Suitable circuit components for operating a fluorescent lamp LP of nominally 36 W energy consumption from a 220 V, 50 Hz power supply network are listed in the attached table which forms part of the present specification.
FIG. 3 illustrates a circuit similar to FIG. 1 which additionally includes a control amplifier RV. The control amplifier is coupled to the adjustable resistor R2 and hence to the base of the step-up converter switching transistor T3. The voltage supply of the control amplifier RV is obtained from a secondary winding L4 coupled to the choke L1 in the load circuit, that is, in series with the lamp LP. The control circuit RV is, additionally, connected to the negative terminal of the rectifier GL.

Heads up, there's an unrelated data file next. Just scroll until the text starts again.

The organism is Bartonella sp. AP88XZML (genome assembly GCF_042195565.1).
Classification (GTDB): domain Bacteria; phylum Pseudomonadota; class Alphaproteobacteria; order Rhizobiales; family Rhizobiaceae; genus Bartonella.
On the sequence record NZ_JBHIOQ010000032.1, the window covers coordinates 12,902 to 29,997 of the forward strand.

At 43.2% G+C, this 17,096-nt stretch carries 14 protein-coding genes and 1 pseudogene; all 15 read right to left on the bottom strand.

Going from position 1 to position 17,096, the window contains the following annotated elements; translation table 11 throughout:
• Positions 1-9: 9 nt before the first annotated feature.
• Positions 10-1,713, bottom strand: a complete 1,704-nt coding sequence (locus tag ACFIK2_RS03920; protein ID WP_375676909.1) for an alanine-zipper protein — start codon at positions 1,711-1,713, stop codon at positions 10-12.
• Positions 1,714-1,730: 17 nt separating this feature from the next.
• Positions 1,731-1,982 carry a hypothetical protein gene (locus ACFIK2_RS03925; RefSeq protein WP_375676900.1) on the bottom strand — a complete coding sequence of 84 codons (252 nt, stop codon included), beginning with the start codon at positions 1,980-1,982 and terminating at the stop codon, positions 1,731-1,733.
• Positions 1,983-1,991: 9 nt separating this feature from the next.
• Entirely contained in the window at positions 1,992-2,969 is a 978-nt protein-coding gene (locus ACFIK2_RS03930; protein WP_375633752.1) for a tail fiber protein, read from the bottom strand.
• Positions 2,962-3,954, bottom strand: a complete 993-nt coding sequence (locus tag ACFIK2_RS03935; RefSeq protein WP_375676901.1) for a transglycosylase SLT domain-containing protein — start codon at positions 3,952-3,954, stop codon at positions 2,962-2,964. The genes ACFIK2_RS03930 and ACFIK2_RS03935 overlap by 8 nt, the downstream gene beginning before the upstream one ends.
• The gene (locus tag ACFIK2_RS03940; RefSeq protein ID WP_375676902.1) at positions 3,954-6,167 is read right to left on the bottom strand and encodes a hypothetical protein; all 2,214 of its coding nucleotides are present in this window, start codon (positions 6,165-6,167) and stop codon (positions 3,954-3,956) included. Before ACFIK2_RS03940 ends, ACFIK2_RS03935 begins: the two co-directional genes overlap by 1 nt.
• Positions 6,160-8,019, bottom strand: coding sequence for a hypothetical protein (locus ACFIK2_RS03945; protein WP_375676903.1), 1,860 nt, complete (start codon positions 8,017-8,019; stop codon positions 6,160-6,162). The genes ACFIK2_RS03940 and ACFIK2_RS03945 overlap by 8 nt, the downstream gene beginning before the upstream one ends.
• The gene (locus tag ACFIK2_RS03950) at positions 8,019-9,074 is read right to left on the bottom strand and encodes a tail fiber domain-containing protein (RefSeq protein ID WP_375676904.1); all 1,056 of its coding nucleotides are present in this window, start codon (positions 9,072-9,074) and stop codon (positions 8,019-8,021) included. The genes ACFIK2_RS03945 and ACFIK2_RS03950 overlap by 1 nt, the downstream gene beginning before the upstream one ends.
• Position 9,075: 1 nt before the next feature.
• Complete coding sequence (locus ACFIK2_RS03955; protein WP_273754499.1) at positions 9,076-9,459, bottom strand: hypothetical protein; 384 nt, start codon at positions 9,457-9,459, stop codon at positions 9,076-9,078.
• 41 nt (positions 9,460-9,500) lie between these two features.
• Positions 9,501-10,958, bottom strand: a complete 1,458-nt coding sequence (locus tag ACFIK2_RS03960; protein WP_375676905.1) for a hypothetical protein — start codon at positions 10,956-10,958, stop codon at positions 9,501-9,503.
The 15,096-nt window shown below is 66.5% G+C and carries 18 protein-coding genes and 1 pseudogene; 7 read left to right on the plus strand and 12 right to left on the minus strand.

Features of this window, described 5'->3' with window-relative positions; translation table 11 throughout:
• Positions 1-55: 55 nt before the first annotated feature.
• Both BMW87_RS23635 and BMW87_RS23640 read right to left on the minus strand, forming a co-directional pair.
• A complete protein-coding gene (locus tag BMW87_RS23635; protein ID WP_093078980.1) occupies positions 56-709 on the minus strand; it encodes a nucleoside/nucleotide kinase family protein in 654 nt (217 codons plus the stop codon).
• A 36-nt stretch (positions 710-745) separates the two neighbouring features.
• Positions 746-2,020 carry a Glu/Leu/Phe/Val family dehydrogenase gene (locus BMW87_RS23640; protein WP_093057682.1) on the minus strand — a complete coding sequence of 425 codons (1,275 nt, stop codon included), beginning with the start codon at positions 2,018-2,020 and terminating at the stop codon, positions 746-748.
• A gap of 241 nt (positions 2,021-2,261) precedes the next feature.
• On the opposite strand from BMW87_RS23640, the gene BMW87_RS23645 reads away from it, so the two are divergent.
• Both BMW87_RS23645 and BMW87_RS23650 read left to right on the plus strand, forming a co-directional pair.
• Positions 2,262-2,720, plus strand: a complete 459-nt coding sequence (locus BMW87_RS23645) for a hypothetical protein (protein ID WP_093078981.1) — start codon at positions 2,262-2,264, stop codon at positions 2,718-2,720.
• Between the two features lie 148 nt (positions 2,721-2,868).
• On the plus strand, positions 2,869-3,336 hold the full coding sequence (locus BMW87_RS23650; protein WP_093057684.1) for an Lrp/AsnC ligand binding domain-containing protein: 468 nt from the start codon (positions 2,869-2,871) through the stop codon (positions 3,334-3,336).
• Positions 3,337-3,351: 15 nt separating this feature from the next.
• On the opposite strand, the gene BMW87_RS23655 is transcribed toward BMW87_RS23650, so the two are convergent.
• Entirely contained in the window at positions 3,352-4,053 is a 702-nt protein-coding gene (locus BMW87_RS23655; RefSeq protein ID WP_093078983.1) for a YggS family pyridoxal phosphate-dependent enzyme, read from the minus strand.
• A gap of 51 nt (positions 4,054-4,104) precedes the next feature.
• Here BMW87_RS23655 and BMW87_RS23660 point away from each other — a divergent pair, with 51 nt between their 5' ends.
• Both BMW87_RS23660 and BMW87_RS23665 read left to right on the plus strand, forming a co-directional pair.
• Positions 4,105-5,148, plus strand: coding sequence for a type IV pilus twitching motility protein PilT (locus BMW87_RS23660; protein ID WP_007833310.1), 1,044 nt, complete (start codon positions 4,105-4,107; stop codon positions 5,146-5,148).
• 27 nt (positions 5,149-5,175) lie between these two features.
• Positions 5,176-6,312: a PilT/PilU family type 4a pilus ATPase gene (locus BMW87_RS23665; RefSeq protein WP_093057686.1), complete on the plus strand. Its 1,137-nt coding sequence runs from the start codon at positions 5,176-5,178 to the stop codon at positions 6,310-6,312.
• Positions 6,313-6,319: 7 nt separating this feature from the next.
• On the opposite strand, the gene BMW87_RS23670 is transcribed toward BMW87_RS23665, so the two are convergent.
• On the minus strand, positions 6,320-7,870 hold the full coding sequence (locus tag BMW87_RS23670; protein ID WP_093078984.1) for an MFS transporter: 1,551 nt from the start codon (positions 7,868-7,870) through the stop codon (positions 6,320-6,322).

The control amplifier RV supplies a d-c voltage to the variable resistor R2. This permits control of the supply voltage across the capacitor C2, forming the supply voltage for the push-pull amplifier formed by transistor T1, T2 and associated networks to a constant or uniform level.
The circuit can be used with loads of various types and is not limited to merely supplying one fluorescent lamp. It can be used, also, to supply high-pressure discharge lamps, such as metal halide mercury high-pressure discharge lamps. No changes or modifications of the circuit are necessary to supply such other loads; to operate high-pressure discharge lamps, it may, however, be necessary to provide an additional lamp ignition circuit.